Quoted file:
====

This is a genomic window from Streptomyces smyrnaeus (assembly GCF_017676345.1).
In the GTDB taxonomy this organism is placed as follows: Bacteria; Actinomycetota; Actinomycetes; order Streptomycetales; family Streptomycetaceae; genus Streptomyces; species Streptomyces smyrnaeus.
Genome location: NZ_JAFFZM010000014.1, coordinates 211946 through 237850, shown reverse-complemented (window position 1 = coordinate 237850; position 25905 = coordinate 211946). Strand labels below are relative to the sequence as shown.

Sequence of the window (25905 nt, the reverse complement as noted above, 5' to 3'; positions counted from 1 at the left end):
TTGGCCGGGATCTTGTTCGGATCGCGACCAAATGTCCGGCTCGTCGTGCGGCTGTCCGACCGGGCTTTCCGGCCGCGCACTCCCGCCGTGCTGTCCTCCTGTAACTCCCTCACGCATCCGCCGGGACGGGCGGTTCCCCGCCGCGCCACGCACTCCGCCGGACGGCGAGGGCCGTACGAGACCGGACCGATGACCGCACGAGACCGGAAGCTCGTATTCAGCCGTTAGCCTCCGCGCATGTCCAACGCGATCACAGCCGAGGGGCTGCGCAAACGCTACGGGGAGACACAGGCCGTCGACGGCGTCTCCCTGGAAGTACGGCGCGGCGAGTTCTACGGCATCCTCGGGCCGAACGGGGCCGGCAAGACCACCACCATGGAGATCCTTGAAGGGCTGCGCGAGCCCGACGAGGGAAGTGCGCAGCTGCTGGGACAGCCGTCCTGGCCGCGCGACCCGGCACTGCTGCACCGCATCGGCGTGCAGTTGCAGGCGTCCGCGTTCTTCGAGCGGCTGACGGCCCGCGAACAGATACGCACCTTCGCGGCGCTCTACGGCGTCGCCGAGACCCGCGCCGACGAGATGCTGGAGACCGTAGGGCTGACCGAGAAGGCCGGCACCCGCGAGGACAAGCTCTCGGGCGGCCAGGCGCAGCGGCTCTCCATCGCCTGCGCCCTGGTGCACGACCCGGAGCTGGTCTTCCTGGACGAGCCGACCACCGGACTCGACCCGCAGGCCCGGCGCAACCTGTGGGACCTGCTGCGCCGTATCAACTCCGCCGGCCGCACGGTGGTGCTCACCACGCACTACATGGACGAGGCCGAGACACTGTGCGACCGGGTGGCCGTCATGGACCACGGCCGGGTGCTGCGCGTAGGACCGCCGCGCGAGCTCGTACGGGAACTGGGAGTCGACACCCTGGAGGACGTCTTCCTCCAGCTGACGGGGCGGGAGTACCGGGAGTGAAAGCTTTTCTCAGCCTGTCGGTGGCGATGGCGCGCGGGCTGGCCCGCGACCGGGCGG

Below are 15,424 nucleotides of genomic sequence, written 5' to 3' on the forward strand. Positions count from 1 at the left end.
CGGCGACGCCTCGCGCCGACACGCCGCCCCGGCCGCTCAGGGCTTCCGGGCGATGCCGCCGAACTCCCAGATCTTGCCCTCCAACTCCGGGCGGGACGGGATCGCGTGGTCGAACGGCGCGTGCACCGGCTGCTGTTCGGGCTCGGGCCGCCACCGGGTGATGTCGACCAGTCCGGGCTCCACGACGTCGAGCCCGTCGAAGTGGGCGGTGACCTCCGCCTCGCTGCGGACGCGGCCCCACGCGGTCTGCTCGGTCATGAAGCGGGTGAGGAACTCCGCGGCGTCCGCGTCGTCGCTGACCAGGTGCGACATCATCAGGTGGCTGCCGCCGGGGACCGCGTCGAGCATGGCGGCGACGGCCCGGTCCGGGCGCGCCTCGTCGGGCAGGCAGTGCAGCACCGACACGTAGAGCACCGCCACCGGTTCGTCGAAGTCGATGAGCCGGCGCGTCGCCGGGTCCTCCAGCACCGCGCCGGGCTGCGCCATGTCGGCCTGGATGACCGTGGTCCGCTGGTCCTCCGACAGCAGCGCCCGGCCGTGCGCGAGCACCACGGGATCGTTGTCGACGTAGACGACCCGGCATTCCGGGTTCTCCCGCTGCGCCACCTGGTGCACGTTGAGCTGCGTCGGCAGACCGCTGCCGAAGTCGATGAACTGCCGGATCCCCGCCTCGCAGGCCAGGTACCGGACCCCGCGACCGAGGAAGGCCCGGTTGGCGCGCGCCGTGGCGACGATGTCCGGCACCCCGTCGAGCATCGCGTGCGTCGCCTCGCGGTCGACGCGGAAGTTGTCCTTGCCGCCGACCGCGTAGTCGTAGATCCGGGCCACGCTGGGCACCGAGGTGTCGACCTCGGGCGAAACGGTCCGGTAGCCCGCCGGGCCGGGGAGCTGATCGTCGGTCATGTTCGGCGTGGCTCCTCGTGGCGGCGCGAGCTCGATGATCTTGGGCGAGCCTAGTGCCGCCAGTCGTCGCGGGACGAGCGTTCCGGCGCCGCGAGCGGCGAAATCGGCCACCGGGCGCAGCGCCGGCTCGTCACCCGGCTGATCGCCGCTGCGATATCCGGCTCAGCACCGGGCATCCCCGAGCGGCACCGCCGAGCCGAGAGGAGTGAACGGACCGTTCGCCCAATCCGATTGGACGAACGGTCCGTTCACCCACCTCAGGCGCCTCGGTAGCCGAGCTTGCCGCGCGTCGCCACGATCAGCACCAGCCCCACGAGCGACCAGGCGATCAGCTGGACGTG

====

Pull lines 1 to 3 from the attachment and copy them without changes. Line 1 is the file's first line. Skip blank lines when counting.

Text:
This is a genomic window from Streptomyces smyrnaeus (assembly GCF_017676345.1).
In the GTDB taxonomy this organism is placed as follows: Bacteria; Actinomycetota; Actinomycetes; order Streptomycetales; family Streptomycetaceae; genus Streptomyces; species Streptomyces smyrnaeus.
Genome location: NZ_JAFFZM010000014.1, coordinates 211946 through 237850, shown reverse-complemented (window position 1 = coordinate 237850; position 25905 = coordinate 211946). Strand labels below are relative to the sequence as shown.